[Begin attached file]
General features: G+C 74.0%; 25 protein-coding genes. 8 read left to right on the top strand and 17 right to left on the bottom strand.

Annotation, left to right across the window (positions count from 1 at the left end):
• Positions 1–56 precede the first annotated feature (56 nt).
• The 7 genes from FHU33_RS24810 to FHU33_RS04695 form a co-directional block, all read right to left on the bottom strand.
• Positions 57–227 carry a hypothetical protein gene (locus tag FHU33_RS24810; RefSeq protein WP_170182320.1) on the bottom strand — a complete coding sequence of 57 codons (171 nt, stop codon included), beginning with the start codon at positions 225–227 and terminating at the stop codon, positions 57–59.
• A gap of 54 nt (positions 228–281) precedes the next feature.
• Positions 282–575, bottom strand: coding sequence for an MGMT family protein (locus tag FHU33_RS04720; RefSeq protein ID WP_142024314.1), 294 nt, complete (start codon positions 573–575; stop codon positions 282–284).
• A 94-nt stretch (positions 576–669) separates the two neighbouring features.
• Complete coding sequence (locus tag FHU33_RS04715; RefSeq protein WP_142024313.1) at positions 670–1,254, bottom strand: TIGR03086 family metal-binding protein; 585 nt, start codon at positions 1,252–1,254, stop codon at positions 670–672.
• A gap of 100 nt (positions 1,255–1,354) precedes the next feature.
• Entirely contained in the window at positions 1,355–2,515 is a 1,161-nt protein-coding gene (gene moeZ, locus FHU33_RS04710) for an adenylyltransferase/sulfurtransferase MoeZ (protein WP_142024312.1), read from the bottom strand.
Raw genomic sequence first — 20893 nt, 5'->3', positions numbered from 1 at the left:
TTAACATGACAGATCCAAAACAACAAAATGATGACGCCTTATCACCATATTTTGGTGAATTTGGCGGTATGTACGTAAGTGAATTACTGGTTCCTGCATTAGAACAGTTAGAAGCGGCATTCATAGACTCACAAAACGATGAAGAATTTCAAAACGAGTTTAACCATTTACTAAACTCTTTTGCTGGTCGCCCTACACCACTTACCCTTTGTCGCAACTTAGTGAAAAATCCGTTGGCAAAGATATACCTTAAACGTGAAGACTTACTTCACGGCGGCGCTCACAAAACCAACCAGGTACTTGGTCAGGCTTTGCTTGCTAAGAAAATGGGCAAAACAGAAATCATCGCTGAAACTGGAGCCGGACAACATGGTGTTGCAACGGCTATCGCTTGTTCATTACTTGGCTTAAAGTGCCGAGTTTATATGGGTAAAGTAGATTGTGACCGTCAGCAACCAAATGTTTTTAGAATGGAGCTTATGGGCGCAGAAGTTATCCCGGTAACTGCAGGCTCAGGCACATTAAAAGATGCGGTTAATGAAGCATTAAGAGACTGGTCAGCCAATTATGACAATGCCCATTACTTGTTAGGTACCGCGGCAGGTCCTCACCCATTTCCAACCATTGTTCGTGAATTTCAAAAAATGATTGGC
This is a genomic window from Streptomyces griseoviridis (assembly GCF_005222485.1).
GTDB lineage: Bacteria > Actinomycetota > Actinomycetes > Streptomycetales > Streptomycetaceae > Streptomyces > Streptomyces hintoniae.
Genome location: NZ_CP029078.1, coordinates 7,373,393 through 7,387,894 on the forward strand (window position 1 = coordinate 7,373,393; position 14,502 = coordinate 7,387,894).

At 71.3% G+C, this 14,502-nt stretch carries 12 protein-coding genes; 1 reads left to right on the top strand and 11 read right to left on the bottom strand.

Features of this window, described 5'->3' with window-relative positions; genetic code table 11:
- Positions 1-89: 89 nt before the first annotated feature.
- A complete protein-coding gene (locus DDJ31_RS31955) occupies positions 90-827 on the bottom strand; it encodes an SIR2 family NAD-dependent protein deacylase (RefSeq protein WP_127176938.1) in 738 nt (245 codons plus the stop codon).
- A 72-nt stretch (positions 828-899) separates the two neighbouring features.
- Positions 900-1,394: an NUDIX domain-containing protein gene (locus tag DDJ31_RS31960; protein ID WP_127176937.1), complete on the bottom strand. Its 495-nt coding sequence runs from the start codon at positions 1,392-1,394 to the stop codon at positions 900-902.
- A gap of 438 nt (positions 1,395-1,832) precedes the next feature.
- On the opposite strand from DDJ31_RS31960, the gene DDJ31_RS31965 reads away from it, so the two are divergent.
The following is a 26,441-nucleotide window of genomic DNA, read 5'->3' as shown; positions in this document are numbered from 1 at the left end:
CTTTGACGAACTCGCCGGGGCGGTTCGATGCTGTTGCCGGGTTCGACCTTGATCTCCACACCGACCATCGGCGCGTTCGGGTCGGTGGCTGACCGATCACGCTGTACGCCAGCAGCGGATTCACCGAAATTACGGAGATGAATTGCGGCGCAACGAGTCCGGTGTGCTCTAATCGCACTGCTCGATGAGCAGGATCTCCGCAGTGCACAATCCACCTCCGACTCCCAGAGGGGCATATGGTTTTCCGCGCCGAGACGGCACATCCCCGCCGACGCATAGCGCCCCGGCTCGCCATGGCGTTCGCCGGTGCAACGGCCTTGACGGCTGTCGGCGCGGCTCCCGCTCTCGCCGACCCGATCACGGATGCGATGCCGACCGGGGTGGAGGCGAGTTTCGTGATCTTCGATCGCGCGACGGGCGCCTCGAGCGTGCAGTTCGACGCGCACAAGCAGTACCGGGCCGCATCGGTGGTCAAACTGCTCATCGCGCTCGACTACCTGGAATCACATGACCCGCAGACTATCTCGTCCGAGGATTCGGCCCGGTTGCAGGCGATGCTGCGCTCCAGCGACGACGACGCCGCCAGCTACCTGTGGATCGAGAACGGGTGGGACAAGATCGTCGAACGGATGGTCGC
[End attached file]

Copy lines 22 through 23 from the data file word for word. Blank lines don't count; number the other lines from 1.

- Positions 900-1,394: an NUDIX domain-containing protein gene (locus tag DDJ31_RS31960; protein ID WP_127176937.1), complete on the bottom strand. Its 495-nt coding sequence runs from the start codon at positions 1,392-1,394 to the stop codon at positions 900-902.
- A gap of 438 nt (positions 1,395-1,832) precedes the next feature.